Beer ‘space rock’ returns to village
Bacteria on Beer’s ‘Bob’s Knob’ survives space research mission
IT may look the size of a pea, but this little piece of Beer rock is out of this world.
The half-a-centimetre cube was cut from Bob’s Knob on the west side of Beer Beach by Little Beach and will take pride of place in a new display of the cliffs in model form at Beer Heritage Centre on Beer Beach, next year.
The rock, which is millions of years old, was sent into space in 2008 to see how it would survive in the hostile conditions beyond the Earth’s atmosphere.
Bacteria on the rock survived 553 days in space after being put on the European Space Agency’s Technology Exposure Facility at the end of the International Space Station’s Columbus Laboratory.
Now the rock has returned to Earth, and Beer councillor Mike Green received the specimen from the Open University at Milton Keynes.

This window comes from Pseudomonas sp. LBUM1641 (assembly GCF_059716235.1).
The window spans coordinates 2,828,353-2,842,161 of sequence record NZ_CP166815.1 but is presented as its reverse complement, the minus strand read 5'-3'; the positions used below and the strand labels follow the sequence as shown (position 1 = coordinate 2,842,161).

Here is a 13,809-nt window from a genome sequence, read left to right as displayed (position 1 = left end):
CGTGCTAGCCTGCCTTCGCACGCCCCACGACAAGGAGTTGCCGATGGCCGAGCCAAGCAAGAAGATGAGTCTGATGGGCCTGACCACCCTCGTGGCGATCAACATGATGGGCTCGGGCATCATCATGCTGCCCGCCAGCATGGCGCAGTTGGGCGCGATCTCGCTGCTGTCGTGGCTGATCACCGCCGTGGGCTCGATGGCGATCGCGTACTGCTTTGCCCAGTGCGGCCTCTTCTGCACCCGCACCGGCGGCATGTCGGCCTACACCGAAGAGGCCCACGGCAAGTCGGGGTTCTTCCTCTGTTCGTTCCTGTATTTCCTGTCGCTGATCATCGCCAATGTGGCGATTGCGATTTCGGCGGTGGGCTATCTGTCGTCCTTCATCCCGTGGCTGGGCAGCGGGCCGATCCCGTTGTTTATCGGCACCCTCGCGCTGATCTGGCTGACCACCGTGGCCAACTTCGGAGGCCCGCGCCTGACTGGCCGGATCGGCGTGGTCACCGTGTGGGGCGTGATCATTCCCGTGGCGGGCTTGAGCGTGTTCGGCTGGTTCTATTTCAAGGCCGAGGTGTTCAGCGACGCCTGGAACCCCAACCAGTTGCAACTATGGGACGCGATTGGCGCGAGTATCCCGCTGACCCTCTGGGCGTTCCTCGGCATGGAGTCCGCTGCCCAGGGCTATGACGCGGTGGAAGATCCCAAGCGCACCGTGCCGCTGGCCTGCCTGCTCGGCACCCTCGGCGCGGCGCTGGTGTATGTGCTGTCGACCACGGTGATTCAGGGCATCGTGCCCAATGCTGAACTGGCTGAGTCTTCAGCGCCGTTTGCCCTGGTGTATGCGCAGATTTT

He said: “It helps put Beer and the Jurassic Coast on the map. It is nice to know that Beer has played a part in the advancement of science and it will be a great attraction to have in the Beer Heritage Centre. I am sure it will interest and inspire people, especially the young.”
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OU researcher Dr Karen Olson-Francis said: “If we were to develop bases on the Moon or Mars, we could use bacteria for ‘bio-mining’, using them to extract important minerals from rocks.”
She said their hardiness supports the theory that micro-organisms could be taken to planets to create life.